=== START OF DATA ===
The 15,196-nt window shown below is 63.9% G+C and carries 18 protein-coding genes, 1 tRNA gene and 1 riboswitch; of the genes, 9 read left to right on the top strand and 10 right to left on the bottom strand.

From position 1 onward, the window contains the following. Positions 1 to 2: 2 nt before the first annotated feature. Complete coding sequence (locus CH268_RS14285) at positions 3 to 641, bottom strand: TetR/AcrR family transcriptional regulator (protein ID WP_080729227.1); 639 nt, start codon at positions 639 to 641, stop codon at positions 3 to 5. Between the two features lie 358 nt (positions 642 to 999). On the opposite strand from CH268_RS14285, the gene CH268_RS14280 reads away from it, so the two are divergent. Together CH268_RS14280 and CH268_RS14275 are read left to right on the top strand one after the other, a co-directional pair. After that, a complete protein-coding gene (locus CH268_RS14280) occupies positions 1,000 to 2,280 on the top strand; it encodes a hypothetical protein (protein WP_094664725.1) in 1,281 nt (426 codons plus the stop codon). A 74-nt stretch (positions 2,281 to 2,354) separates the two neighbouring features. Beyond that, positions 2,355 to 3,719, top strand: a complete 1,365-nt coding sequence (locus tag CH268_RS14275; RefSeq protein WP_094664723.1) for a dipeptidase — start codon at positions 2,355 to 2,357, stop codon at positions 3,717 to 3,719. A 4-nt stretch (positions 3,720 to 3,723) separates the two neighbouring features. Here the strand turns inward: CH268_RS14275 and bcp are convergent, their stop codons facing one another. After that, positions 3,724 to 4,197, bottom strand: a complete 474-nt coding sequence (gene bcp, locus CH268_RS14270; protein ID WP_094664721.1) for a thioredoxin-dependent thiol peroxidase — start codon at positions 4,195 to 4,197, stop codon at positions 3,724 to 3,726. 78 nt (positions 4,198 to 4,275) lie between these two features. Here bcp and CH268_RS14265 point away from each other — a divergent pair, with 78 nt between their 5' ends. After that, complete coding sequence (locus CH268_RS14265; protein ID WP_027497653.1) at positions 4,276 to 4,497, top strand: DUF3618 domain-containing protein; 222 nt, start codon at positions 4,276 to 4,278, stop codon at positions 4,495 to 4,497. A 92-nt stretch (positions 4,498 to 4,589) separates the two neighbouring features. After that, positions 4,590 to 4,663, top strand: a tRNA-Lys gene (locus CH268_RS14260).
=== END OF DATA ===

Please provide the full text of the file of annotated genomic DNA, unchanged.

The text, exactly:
The 15,196-nt window shown below is 63.9% G+C and carries 18 protein-coding genes, 1 tRNA gene and 1 riboswitch; of the genes, 9 read left to right on the top strand and 10 right to left on the bottom strand.

From position 1 onward, the window contains the following. Positions 1 to 2: 2 nt before the first annotated feature. Complete coding sequence (locus CH268_RS14285) at positions 3 to 641, bottom strand: TetR/AcrR family transcriptional regulator (protein ID WP_080729227.1); 639 nt, start codon at positions 639 to 641, stop codon at positions 3 to 5. Between the two features lie 358 nt (positions 642 to 999). On the opposite strand from CH268_RS14285, the gene CH268_RS14280 reads away from it, so the two are divergent. Together CH268_RS14280 and CH268_RS14275 are read left to right on the top strand one after the other, a co-directional pair. After that, a complete protein-coding gene (locus CH268_RS14280) occupies positions 1,000 to 2,280 on the top strand; it encodes a hypothetical protein (protein WP_094664725.1) in 1,281 nt (426 codons plus the stop codon). A 74-nt stretch (positions 2,281 to 2,354) separates the two neighbouring features. Beyond that, positions 2,355 to 3,719, top strand: a complete 1,365-nt coding sequence (locus tag CH268_RS14275; RefSeq protein WP_094664723.1) for a dipeptidase — start codon at positions 2,355 to 2,357, stop codon at positions 3,717 to 3,719. A 4-nt stretch (positions 3,720 to 3,723) separates the two neighbouring features. Here the strand turns inward: CH268_RS14275 and bcp are convergent, their stop codons facing one another. After that, positions 3,724 to 4,197, bottom strand: a complete 474-nt coding sequence (gene bcp, locus CH268_RS14270; protein ID WP_094664721.1) for a thioredoxin-dependent thiol peroxidase — start codon at positions 4,195 to 4,197, stop codon at positions 3,724 to 3,726. 78 nt (positions 4,198 to 4,275) lie between these two features. Here bcp and CH268_RS14265 point away from each other — a divergent pair, with 78 nt between their 5' ends. After that, complete coding sequence (locus CH268_RS14265; protein ID WP_027497653.1) at positions 4,276 to 4,497, top strand: DUF3618 domain-containing protein; 222 nt, start codon at positions 4,276 to 4,278, stop codon at positions 4,495 to 4,497. A 92-nt stretch (positions 4,498 to 4,589) separates the two neighbouring features. After that, positions 4,590 to 4,663, top strand: a tRNA-Lys gene (locus CH268_RS14260).